1. DeLemos, Christi
  2. Evans, Vicki

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As mortality rates decline, the global burden of neurological disease is on the rise. Stroke affects 15 million people worldwide each year, contributing to 5 million deaths and another 5 million left with permanent disability.1 By 2050, the rate of dementia is expected to triple to 115 million worldwide.2 During the last 20 years, we have seen dramatic advances in the treatment of neurological disease. The National Institute of Neurological Disorders and Stroke trial that tested alteplase opened the door for successful treatment of acute stroke, reducing death and disability.3 In 2015, the results of 5 trials that evaluated endovascular treatments showed the profound benefit of early removal of thrombus in anterior circulation strokes.4 Lessons from Finland taught us to reorganize our care, bypassing the red tape of "checking in patients" to adopt a "door-to-CT" approach that substantially reduced "door-to-needle" times and improved outcome.5 In developed countries, medical progress has promoted the growth of specialized care units and tailored treatment of stroke, traumatic brain injury, dementia, and Parkinson disease. These advances have opened the door for dedicated nursing training with certification programs such as Emergency Neuro Life Support aimed at improving care in the first critical hour after any neurological emergency. However, all of these advances come at a cost.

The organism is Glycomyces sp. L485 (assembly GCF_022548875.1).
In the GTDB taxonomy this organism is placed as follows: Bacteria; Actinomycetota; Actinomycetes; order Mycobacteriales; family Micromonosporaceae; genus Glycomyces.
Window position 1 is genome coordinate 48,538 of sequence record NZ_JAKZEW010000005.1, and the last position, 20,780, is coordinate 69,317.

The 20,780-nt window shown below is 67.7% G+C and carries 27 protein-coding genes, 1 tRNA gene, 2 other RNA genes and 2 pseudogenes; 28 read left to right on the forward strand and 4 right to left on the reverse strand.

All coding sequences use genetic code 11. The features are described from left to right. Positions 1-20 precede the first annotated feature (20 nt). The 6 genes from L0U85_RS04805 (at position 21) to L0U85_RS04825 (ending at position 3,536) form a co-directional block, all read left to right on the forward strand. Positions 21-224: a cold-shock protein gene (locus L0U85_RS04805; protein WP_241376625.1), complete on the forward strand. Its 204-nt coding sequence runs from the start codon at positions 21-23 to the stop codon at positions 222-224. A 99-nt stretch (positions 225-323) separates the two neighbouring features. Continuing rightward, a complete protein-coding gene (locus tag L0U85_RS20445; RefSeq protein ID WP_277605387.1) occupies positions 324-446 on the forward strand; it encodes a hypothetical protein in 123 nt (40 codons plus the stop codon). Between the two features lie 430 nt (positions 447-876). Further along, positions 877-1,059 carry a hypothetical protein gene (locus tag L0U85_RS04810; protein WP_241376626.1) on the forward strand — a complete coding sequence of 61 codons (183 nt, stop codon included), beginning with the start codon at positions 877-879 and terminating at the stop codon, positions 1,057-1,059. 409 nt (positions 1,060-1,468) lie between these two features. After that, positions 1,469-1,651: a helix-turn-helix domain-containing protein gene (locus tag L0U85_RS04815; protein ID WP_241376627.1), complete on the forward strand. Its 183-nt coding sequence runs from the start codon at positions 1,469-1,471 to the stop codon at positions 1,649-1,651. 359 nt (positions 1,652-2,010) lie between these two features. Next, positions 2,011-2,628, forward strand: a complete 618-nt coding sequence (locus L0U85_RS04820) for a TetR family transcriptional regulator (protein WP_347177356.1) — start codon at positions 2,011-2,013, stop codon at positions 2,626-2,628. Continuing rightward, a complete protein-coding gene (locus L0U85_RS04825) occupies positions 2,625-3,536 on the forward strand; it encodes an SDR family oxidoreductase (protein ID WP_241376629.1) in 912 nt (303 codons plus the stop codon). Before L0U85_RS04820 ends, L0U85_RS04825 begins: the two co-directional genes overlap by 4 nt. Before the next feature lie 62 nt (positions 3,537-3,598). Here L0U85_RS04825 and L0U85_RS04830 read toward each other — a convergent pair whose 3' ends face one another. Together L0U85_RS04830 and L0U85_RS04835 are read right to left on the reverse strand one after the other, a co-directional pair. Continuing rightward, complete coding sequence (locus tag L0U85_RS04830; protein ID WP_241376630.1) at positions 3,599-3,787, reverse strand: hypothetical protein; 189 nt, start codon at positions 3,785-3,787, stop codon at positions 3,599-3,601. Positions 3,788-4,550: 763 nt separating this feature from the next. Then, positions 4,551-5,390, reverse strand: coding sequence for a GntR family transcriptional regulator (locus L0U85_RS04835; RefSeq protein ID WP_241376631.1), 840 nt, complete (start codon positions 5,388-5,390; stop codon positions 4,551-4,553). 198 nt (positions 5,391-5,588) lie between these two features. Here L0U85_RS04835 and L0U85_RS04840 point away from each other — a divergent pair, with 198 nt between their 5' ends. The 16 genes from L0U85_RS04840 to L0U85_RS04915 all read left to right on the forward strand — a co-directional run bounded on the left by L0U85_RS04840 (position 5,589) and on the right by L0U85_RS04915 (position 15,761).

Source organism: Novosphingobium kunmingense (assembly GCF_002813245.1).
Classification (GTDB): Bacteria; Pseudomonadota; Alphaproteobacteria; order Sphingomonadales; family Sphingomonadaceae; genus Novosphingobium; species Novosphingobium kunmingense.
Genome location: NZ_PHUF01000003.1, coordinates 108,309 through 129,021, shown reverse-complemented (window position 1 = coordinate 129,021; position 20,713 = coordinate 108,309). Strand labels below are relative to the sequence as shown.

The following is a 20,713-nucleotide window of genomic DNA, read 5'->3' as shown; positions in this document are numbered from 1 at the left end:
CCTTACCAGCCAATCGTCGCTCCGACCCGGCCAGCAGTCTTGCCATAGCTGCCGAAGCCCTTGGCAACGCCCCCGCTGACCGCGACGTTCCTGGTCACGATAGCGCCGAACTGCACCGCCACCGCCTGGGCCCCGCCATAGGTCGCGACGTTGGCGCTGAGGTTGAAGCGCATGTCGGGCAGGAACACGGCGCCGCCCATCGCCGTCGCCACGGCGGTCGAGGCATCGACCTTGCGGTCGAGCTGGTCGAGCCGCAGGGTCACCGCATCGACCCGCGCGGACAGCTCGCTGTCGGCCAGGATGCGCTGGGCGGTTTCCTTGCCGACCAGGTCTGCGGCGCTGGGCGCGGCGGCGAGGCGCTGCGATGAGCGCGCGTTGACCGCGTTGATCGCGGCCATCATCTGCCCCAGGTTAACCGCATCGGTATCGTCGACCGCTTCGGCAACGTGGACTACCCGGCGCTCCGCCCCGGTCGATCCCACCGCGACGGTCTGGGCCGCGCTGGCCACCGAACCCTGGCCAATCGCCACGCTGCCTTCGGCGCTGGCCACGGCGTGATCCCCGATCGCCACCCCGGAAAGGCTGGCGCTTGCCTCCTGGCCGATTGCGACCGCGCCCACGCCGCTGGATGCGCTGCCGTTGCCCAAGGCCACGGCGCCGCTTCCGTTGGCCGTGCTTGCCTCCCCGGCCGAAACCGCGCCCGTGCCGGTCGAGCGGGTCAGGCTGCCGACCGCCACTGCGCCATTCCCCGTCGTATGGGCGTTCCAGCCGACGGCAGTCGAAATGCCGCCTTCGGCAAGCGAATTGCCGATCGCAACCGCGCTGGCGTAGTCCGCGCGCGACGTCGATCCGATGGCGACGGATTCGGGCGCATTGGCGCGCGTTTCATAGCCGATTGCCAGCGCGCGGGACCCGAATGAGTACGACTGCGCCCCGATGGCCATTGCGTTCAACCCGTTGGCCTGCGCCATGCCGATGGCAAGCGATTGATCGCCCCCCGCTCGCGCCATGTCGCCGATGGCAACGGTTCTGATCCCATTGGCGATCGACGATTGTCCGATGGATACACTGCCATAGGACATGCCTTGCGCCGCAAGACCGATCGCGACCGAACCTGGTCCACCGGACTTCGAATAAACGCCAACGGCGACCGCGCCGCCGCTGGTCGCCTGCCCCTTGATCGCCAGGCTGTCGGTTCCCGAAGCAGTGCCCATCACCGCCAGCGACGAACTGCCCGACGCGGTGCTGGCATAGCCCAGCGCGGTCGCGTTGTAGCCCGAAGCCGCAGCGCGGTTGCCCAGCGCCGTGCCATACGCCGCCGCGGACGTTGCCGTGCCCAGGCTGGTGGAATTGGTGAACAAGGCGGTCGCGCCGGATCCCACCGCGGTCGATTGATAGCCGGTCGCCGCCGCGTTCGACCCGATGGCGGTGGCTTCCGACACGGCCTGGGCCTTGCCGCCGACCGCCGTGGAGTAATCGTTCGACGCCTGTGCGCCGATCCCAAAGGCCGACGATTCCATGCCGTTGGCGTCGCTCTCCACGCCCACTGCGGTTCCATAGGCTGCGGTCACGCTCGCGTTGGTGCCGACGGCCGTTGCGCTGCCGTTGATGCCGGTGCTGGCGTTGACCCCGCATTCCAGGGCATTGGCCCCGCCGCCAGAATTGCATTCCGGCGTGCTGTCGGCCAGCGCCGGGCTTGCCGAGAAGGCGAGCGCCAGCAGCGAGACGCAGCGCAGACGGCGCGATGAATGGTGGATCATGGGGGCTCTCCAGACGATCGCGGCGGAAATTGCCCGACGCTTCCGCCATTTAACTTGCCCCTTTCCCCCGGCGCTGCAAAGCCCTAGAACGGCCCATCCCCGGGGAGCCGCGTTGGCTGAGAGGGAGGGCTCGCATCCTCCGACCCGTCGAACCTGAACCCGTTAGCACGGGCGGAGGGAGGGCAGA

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As the care of neurological disease becomes more sophisticated, the countries that are least able to afford the equipment or mobilize highly subspecialized teams will experience a widening gap.6 Treatment that relies on extensive resources may be impractical when it is accomplished at the expense of other critical services. It is impossible to consider an endovascular approach to stroke care when 2 patients are sharing a bed and generator power is, at best, intermittent. The challenge is to surround these countries with a range of solutions to provide best care within their existing resources.


A thoughtful evaluation that assumes nothing is essential. Scales and scores used to grade neurological disease may be different in every country.7-9 In some countries, nurses still do not perform a neurological examination. This level of evaluation still resides at the physician level. Changing patterns of care is highly political and requires an advanced working knowledge of education standards, workforce utilization, and the available support for change. For example, if a nurse is responsible for the care of 45 patients, the overwhelming burden of basic care tasks may exclude more advanced neurological evaluation. The physical challenges of available supplies may also be a barrier. They may lack the funds to purchase or maintain neuromonitoring equipment or have access to the qualified staff needed to insert such devices. Local roles and responsibilities may differ substantially, and education programs must be carefully crafted with the patient as the central focus.